China frees jailed reporter

Times Staff Writer

A Hong Kong-based reporter sentenced by Beijing to five years in jail on espionage charges was released Monday three years ahead of schedule, according to local media.

Ching Cheong will be allowed to return home for Chinese New Year, broadcaster RTHK reported. His wife, who fought hard for his release in part on the grounds of his failing health, was not immediately available for comment.

Ching, a correspondent for the Straits Times in Singapore, was detained in the Chinese city of Guangzhou in 2005 and sentenced in 2006 to five years in prison. He was charged with spying for Taiwan.

China has a history of applying vague espionage and sedition charges against free-speech advocates and journalists with views it does not like.

Media groups were somewhat reluctant to champion Ching's case as a straight instance of media repression, however. The case was complicated by indications Ching had gone beyond traditional journalism to take an advocacy role for improved ties between China and Taiwan. The two have been adversaries since separating in 1949 during a civil war. Beijing claims the island remains part of its territory.

Ching has been one of at least 29 journalists detained by China, which jails more reporters than any other country, according to the Committee to Protect Journalists, a media advocacy group.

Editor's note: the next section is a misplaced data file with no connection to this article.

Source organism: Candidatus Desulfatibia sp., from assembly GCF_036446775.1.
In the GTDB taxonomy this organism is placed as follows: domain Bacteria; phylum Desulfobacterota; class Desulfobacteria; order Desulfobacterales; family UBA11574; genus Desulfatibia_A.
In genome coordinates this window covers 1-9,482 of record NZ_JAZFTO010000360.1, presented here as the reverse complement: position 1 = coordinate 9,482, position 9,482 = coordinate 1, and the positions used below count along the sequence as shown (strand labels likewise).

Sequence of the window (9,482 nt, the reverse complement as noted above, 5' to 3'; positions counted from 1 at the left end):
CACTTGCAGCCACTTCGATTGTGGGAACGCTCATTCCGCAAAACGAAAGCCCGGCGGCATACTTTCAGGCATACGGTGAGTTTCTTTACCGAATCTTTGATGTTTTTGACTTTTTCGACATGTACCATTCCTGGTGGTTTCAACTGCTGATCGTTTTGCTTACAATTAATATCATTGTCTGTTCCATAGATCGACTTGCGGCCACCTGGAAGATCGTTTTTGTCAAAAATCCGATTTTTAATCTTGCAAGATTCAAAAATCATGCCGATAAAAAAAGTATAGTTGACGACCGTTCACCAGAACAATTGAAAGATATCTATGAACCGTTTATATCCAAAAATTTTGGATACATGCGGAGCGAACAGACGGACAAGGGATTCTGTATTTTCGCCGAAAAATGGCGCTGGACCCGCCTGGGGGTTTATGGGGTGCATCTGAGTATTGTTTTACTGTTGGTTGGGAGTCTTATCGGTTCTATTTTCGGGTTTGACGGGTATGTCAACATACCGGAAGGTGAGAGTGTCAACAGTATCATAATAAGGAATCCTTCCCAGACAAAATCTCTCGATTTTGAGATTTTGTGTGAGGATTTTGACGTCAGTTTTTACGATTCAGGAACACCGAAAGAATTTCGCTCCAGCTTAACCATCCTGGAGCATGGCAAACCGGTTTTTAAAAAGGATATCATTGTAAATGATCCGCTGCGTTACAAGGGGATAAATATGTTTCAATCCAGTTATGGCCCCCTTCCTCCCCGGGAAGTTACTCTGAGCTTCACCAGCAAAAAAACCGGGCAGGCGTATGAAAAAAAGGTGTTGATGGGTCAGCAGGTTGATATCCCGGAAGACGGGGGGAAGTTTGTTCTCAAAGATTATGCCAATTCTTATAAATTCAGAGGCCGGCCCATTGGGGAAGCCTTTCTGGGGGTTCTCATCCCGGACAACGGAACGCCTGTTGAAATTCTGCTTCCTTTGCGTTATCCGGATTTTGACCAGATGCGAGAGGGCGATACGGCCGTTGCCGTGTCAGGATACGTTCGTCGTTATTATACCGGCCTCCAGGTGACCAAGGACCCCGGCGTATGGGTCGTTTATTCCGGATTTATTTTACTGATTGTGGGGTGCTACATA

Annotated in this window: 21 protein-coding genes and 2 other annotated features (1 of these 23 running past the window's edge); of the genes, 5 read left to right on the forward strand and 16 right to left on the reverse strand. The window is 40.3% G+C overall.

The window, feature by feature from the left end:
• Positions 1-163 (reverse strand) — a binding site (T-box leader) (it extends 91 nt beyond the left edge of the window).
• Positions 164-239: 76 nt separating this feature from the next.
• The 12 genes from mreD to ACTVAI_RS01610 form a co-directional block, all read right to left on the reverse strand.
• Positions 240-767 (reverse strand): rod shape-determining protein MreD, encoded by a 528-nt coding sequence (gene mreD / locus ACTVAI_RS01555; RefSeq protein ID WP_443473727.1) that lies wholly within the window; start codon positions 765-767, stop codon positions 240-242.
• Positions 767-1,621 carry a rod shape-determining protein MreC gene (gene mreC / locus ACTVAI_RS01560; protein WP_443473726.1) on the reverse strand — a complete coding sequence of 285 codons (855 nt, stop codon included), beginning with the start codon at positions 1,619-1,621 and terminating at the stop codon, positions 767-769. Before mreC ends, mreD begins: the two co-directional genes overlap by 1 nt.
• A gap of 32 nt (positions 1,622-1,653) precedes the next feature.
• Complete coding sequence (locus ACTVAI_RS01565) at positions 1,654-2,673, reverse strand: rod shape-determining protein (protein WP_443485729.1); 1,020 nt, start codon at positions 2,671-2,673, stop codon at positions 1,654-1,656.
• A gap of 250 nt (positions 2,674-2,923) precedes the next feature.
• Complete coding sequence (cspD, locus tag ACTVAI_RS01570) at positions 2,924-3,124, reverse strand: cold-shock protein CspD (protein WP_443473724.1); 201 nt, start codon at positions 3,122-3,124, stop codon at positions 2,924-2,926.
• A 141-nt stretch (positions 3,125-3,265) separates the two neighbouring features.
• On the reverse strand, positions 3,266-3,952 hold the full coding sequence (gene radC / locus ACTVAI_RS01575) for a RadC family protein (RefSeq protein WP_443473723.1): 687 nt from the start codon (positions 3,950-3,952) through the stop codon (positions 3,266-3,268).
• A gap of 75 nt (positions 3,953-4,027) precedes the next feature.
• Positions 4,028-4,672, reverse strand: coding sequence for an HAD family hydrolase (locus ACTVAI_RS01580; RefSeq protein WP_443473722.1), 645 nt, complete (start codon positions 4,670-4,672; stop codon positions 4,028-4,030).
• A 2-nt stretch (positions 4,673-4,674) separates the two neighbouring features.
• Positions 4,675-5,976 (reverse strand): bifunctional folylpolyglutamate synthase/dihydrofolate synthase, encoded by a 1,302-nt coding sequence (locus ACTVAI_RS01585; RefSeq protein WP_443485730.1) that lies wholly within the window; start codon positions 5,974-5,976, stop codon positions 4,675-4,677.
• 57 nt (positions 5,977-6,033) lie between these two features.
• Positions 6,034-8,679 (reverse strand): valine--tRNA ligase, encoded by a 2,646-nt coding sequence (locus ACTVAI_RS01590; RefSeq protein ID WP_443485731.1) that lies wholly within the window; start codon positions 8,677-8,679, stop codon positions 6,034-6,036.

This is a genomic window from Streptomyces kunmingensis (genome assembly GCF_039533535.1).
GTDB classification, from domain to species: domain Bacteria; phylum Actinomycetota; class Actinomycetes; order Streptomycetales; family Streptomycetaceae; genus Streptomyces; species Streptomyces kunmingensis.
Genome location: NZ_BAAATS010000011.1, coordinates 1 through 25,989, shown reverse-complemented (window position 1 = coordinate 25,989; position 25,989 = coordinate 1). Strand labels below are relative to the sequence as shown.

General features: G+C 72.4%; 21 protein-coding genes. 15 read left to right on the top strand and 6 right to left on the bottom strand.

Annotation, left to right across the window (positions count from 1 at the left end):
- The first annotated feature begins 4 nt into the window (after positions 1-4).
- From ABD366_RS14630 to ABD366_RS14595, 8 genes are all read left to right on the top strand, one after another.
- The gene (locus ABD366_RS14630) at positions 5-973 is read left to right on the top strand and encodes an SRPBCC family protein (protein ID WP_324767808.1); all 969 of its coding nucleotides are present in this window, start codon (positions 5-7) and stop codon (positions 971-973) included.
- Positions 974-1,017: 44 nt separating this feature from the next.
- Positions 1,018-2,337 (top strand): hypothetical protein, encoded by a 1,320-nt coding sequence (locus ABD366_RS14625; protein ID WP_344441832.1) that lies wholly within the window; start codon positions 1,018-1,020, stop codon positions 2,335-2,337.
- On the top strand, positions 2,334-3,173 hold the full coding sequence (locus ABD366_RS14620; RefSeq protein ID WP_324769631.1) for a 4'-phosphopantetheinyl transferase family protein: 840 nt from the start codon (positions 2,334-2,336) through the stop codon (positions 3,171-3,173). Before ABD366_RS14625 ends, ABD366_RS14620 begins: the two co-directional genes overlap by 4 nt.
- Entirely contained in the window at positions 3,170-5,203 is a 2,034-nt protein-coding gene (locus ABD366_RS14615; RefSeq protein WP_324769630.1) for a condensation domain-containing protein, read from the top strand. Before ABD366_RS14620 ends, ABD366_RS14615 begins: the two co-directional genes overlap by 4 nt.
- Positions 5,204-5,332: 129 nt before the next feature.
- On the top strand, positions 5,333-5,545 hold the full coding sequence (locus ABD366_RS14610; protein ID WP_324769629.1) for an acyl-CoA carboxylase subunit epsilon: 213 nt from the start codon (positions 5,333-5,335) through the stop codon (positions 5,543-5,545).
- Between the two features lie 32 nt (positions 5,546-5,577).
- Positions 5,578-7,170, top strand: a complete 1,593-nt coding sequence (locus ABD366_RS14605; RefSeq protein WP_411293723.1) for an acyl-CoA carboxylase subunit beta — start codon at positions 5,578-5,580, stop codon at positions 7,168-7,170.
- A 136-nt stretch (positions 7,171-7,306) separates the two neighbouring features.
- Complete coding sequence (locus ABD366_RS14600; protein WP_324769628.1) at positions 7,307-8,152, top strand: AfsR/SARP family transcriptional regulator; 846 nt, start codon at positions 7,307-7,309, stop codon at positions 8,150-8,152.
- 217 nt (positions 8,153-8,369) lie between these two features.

Nicholas Bequelin, a Hong Kong-based researcher with Human Rights Watch, said the early release suggests Beijing is trying to bolster support for pro-mainland politicians in Hong Kong. The case has been closely watched in Hong Kong, where citizens monitor China's pledge to grant the former British colony relative autonomy.

"His arrest was unjustified, his trial arbitrary and his release discretionary," Bequelin said. "We welcome his release, but his case underscores how political considerations trump the rule of law."

Despite growing attention on China's human rights situation in the lead-up to the 2008 Beijing Olympics, China has if anything tightened its grip, activists said.

"Obviously any release is 100% important for the person involved, but this isn't any indication of a broader trend," said Robin Munro, a labor rights activist. "The authorities are busy cracking down on everything that moves."

mark.magnier@latimes.com

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